Our previously published data suggest that NET formation provides the primary mechanism of MPO and HNE release from PMNs in the presence of P. aeruginosa [19]. We next tested how flagellum deficiency affects P. aeruginosa-initiated NET release. Non-flagellated P. aeruginosa strains induced only minimal extracellular DNA release (ecDNA) while their flagellated counterparts triggered a signal closer to that induced by PMA in human PMNs (Fig 2C). Lack of flagellum resulted in a 74.1+/-6.3% (PAO1, n = 12) or 81.8+/-3.6% (PAK, mean+/-S.E.M., n = 5) reduction in ecDNA release (Fig 2C). To specifically quantitate NETs, we used established ELISA assays detecting NET-specific MPO-DNA and HNE-DNA complexes developed in our laboratory [41, 53]. These assays do not detect NET components alone (DNA, MPO, HNE or nucleosomes) (S3 Fig). We observed robust NET release triggered by the wild-type flagellated P. aeruginosa (PAO1 and PAK) but not by isogenic non-flagellated bacteria (Fig 2D). Lack of flagellum resulted in a reduction in P. aeruginosa-induced MPO-DNA release of 77.2+/-20.7% (PAK, n = 3) and 61.4+/-17.1% (PAO1, n = 3), as well as, a HNE-DNA release reduction of 88.0+/-12.5% (PAO1, n = 3) and 109.9+/-11.5% (PAK, mean+/-S.E.M., n = 3) (Fig 2D).

Since NETs have a distinctive morphology [17] and we had previously shown that MPO and citrullinated histone H4 co-localize with DNA in P. aeruginosa-induced NETs [19, 41], we compared immunofluorescence staining of human neutrophils exposed to flagellum-deficient bacteria to those exposed to wild-type strains. The absence of flagellum greatly reduced NET release, as assessed by the amount of characteristic DNA structures expelled from PMNs (Fig 3A and 3B). MPO and citrullinated histones co-localized with DNA in NETs triggered by flagellated P. aeruginosa (Fig 3A and 3B), further confirming that NET formation is the main neutrophil mechanism responding to P. aeruginosa [19, 41].

Fig 3. Immunofluorescence staining reveals that flagellum-deficiency abolishes P. aeruginosa-induced NET formation.

Human PMNs were exposed to wild-type (WT) or flagellum-deficient strains of P. aeruginosa PAK flgC and PAO1 fliC, and NET release was documented. (A) Immunofluorescence staining of myeloperoxidase (MPO, green), citrullinated histone H4 (citH4, red), extracellular DNA (DAPI, blue) and their merged images are shown. Representative results, n = 3. (B) Quantitation of immunofluorescence images shown in panel (A). Based on nuclear morphology and co-staining with MPO and citH4, NET-forming PMNs were identified and their numbers quantitated compared to the total cell population (expressed as percentage of total). Mean+/-S.E.M., n = 3. One-way ANOVA, Tukey’s post hoc test. *, p<0.05; **, p<0.01. Nonstim., nonstimulated; WT, wild-type.

Flagellum-deficiency impairs P. aeruginosa-induced phagocytosis and superoxide production in PMNs

P. aeruginosa flagellum is required for phagocytosis by macrophages [50]. Previously, we reported the requirement of a functional cytoskeleton for human PMNs to release NETs triggered by P. aeruginosa [19]. Based on this, we tested whether the bacterial flagellum is also essential for P. aeruginosa engulfment by PMNs. Our results in Fig 4A demonstrate that phagocytosis of flagellum-deficient PAO1 is greatly diminished in comparison to its flagellated counterpart.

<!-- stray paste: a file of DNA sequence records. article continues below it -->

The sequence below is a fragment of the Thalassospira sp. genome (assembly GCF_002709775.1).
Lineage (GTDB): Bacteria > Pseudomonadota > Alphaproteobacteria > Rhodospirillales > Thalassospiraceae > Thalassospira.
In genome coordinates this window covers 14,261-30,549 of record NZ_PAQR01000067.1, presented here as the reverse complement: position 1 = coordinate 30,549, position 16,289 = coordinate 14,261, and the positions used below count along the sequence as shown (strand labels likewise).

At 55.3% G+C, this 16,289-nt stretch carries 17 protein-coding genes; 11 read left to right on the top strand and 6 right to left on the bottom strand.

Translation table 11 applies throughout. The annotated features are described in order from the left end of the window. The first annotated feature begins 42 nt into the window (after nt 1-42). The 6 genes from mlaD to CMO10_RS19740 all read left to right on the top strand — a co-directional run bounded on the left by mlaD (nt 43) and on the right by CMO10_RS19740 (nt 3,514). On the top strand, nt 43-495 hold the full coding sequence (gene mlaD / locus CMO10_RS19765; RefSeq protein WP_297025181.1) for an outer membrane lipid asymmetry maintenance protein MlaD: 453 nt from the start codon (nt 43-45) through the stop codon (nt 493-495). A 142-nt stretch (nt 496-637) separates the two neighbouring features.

Fig 4. P. aeruginosa triggers phagocytosis and superoxide production in human PMNs in a flagellum-dependent manner.

Human PMNs were exposed to wild-type or flagellum-deficient strains of P. aeruginosa (10 MOI) for up to 90 min. (A) Phagocytosis of PAO1 was followed over time by measuring the decrease in the concentration of living extracellular (non-phagocytosed) bacteria. One representative result, n = 3. (B) Flagellum-deficient PAO1 fliC fails to trigger superoxide production in human PMNs (Lucigenin-enhanced chemiluminescence). Representative kinetics (left) and mean+/-S.E.M (right, n = 3) are shown. (C) Flagellum-deficient PAK flgC also fails to stimulate superoxide release in human PMNs (Diogenes-enhanced chemiluminescence). Representative kinetics (left) and mean+/-S.E.M are shown (right, n = 3). **, p<0.01 –Student’s t-test.

In addition to phagocytosis, the NADPH oxidase has also been described as a mediator of NET formation induced by different stimuli [26]. Although recently emerging data indicate the existence of NADPH oxidase-dependent and NADPH oxidase-independent mechanisms of NET release, we have previously shown that NET formation stimulated by P. aeruginosa requires the NADPH oxidase [19, 41]. Therefore, to determine if the flagellum is required for NET formation upstream or downstream of the NADPH oxidase, we measured the neutrophil respiratory burst upon exposure to P. aeruginosa. Absence of the flagellum results in markedly reduced superoxide production triggered by PAO1 and PAK (Fig 4B and 4C).

Taken together, these results identified that the flagellum plays a key role in P. aeruginosa-induced NET release via both phagocytosis and NADPH oxidase-mediated superoxide production.

PMNs do not release NETs in response to P. aeruginosa flagellin alone